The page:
Airbus and Eurofighter GmbH have submitted their offer to the German Ministry of Defence for a replacement of the Bundeswehr’s ageing Tornado combat aircraft, which was developed in the 1960s, and have established the Eurofighter Typhoon as its ideal successor, at the ILA Berlin Air Show 2018.
Currently, the German Air Force is planning to phase out the Tornado from 2025 onwards and to transfer capabilities to another weapon system. As the Eurofighter system is already in use by Germany, this system could seamlessly adopt the capabilities of the Tornado aircraft. In addition, increased use of the same type of aircraft would result in considerable cost savings in terms of support services and training costs due to economies of scale, which would also reduce per-hour flying costs within the German Armed Forces.
“The Eurofighter is already the backbone of the German Air Force and is therefore the logical option to adopt the capabilities of the Tornado in the medium term,” said Bernhard Brenner, Head of Marketing & Sales at Airbus Defence and Space. “We have an excellent aircraft, its production secures important aircraft construction know-how in Germany and, at the same time, strongly supports European sovereignty in defence. The successful continuation of Eurofighter production could also lead to further cooperation with other European nations such as Switzerland, Belgium and Finland.”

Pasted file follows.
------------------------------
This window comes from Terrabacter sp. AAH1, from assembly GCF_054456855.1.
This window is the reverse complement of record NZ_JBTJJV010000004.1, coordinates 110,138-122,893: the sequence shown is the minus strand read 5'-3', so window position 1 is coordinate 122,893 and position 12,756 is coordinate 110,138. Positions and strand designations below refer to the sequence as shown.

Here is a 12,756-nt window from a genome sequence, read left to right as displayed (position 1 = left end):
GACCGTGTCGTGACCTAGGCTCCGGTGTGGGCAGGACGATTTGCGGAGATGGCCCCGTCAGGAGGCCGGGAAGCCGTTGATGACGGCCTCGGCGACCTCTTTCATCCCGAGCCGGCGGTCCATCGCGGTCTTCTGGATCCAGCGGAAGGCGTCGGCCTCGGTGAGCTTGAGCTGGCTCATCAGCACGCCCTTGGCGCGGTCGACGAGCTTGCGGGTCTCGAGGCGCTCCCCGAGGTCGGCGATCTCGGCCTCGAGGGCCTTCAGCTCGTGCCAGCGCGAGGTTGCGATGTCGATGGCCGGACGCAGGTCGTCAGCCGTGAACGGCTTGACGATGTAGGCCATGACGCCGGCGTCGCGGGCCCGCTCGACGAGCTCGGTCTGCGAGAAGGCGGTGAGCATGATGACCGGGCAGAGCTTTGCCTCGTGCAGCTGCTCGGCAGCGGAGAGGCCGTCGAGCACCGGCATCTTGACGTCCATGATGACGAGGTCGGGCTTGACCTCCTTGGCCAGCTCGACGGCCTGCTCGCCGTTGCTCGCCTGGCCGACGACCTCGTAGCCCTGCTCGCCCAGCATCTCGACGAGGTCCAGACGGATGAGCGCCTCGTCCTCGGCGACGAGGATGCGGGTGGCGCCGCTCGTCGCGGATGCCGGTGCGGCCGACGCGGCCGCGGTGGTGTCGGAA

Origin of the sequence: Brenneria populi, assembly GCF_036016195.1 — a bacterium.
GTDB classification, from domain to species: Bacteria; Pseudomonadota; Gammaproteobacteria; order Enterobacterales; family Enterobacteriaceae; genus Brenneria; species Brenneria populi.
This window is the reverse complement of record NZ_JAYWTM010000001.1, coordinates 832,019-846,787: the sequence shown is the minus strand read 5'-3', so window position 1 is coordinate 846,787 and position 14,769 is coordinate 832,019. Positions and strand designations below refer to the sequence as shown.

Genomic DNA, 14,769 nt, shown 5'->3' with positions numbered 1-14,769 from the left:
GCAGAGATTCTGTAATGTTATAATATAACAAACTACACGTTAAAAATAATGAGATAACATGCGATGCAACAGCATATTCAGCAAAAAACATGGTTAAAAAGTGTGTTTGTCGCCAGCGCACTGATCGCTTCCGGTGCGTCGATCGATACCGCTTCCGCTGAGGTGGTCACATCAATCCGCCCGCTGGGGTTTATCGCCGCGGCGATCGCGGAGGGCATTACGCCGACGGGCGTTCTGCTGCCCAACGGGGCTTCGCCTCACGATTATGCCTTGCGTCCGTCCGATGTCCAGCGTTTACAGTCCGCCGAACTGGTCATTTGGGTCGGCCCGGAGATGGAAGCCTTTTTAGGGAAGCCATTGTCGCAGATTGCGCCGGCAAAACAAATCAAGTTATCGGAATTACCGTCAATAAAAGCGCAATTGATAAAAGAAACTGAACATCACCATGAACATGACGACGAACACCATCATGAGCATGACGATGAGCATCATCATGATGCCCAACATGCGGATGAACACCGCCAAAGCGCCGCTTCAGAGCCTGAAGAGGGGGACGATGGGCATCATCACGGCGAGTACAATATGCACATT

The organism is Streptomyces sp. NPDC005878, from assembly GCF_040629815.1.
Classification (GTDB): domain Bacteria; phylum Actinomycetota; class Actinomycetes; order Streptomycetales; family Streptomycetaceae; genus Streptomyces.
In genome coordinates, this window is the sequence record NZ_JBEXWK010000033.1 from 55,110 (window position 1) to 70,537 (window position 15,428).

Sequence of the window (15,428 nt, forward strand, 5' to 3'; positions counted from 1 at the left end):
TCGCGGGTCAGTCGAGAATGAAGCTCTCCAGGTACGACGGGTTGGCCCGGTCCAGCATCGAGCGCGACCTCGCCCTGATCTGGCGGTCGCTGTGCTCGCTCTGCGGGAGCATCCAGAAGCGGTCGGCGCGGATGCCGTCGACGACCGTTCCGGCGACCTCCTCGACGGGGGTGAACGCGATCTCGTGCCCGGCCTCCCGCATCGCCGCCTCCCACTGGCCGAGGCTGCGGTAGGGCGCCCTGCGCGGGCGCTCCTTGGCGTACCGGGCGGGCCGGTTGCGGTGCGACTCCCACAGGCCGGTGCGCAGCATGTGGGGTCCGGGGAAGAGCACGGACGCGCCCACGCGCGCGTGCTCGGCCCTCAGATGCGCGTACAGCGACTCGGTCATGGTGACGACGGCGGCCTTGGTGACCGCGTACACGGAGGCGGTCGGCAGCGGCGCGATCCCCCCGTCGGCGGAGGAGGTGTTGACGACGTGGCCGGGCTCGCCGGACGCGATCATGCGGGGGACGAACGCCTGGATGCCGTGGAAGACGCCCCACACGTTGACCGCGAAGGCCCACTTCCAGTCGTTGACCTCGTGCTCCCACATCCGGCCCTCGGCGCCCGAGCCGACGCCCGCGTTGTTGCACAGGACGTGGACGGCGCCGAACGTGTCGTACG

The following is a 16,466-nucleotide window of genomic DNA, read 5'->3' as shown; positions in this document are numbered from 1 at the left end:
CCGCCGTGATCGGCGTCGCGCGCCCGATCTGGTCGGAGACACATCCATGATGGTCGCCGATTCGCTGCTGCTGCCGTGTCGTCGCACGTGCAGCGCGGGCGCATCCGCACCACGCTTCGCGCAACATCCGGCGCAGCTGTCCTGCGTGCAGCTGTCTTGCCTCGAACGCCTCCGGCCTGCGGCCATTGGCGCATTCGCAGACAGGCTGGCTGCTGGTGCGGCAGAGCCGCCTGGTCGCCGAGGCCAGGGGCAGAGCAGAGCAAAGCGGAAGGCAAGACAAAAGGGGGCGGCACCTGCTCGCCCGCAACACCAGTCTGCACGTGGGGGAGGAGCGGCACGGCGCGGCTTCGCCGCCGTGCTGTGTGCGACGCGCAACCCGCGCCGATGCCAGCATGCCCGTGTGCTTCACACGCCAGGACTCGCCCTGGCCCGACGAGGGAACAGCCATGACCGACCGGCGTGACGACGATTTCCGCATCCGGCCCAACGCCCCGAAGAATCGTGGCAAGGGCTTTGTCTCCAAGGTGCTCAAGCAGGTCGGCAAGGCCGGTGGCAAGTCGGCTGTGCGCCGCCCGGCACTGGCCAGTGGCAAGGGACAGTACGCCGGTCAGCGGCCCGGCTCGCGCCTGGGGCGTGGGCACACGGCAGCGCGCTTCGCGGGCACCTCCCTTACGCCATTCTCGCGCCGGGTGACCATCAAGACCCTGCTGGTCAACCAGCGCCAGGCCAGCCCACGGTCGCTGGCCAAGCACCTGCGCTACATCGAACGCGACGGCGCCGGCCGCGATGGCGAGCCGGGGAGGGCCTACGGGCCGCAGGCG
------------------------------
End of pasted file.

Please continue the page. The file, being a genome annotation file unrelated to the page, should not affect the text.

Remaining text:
Volker Paltzo, Eurofighter Jagdflugzeug GmbH CEO, said: “I am confident that Eurofighter Typhoon can provide a cost effective and attractive solution for Germany, which will deliver every capability and perform every mission the German Air Force needs.”
In the medium term, the further development of the Eurofighter will provide the technological basis for the next generation of European combat aircraft. The intent of collaboration was agreed between France and Germany in July 2017 and these aircraft are currently expected to enter into service around 2040.
In the UK, Eurofighter is already increasingly taking over the tasks of the Tornado, as the Royal Air Force has decided to retire its Tornado fleet in 2019.
The Bundeswehr currently operates 130 Eurofighters and 90 Tornados. The German Air Force’s fleet of combat aircraft is used both for missions to secure airspace sovereignty over Germany and in international NATO alliance missions around the world.